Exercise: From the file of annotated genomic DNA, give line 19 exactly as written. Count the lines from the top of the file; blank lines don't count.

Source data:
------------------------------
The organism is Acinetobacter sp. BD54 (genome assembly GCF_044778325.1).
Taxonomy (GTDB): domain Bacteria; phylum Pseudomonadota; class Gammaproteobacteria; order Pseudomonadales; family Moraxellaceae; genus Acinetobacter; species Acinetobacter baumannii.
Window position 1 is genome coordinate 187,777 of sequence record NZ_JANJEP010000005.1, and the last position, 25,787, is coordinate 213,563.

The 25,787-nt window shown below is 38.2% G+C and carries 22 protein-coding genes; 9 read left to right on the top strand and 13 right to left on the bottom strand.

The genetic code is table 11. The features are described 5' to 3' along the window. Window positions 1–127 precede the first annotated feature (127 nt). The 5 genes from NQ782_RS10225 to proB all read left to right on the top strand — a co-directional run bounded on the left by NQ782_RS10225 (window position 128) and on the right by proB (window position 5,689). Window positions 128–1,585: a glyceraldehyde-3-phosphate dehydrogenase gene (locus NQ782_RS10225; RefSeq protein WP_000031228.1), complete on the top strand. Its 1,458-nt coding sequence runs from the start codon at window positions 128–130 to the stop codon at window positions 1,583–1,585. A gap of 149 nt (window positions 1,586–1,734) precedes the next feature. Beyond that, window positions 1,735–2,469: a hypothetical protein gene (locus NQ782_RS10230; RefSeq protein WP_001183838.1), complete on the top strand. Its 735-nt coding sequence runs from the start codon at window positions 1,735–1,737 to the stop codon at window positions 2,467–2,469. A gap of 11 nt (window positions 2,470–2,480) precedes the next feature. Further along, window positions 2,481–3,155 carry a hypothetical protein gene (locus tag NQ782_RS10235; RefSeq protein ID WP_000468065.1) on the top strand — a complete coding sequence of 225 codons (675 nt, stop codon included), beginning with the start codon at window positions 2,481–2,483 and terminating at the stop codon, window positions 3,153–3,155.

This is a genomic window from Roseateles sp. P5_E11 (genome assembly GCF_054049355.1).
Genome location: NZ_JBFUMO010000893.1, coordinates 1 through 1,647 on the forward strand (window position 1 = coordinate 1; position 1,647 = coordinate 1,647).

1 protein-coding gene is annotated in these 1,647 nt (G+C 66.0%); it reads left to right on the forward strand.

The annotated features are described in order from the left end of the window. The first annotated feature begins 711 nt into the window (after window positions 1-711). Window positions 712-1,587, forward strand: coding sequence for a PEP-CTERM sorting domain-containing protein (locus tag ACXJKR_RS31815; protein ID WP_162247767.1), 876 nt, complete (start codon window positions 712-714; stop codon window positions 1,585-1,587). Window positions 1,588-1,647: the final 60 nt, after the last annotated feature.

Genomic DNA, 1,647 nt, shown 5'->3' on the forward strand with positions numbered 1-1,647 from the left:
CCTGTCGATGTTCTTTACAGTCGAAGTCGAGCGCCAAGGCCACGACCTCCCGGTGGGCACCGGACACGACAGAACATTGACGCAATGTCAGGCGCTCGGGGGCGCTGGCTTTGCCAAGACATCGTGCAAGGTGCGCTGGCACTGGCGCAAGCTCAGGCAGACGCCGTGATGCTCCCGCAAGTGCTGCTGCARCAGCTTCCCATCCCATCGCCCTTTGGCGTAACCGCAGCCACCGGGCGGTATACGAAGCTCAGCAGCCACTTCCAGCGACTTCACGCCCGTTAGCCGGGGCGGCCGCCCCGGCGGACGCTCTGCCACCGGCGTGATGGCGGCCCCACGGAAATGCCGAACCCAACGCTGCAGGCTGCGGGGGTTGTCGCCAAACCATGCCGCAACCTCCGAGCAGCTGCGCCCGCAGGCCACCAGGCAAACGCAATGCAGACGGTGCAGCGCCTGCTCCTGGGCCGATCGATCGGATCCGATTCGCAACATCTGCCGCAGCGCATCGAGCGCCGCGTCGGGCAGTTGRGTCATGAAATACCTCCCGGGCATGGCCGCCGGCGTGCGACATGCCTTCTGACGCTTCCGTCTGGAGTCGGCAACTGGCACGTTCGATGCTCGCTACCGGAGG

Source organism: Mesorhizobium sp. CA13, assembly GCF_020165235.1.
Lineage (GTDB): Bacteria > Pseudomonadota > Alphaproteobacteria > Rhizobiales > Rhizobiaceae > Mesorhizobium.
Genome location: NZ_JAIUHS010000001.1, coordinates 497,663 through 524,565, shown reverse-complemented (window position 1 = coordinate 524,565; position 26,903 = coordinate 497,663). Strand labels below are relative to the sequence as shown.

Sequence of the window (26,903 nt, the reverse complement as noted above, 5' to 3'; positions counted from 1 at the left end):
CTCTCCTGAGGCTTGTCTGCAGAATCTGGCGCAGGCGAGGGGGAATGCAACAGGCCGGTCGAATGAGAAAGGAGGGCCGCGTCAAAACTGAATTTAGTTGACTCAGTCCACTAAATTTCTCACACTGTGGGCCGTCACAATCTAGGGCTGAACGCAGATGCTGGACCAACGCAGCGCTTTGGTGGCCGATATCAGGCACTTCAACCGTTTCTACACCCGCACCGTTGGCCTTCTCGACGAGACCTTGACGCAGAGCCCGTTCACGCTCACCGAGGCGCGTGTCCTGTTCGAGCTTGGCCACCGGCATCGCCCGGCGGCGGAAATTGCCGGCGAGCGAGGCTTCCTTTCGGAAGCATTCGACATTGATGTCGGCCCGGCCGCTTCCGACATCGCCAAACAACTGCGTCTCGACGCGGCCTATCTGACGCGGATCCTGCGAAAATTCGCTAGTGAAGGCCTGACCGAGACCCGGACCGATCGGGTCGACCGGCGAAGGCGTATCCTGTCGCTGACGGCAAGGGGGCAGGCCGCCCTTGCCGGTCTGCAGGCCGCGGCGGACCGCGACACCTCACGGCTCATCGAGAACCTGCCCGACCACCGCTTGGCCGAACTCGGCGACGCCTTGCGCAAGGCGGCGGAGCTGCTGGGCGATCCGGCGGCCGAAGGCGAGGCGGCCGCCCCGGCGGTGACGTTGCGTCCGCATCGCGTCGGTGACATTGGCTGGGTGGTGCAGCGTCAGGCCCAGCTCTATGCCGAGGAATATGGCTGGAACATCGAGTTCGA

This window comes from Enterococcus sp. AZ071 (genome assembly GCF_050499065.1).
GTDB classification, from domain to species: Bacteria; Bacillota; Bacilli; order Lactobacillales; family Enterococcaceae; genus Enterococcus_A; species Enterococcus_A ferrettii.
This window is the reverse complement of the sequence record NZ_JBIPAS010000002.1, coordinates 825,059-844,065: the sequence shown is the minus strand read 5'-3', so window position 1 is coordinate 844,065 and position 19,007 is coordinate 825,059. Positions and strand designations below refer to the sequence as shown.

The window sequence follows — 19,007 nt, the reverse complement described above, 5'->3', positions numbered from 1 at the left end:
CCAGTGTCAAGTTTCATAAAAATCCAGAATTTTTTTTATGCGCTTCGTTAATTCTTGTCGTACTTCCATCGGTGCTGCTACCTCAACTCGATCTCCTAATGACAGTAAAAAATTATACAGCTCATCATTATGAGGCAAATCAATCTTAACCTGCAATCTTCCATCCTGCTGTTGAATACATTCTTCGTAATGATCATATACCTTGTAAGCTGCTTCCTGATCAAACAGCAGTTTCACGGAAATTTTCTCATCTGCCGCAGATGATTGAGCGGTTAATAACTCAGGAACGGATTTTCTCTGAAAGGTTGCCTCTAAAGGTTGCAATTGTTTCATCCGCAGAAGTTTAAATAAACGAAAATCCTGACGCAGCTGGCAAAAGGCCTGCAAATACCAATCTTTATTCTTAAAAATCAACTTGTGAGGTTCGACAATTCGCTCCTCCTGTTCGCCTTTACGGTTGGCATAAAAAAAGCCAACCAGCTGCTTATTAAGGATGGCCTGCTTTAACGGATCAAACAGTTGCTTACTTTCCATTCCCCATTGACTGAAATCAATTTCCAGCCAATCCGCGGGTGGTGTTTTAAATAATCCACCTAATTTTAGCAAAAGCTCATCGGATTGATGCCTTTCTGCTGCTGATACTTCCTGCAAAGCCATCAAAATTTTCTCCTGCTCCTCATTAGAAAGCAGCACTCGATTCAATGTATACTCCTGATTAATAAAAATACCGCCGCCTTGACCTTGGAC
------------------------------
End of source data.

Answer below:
This window is the reverse complement of the sequence record NZ_JBIPAS010000002.1, coordinates 825,059-844,065: the sequence shown is the minus strand read 5'-3', so window position 1 is coordinate 844,065 and position 19,007 is coordinate 825,059. Positions and strand designations below refer to the sequence as shown.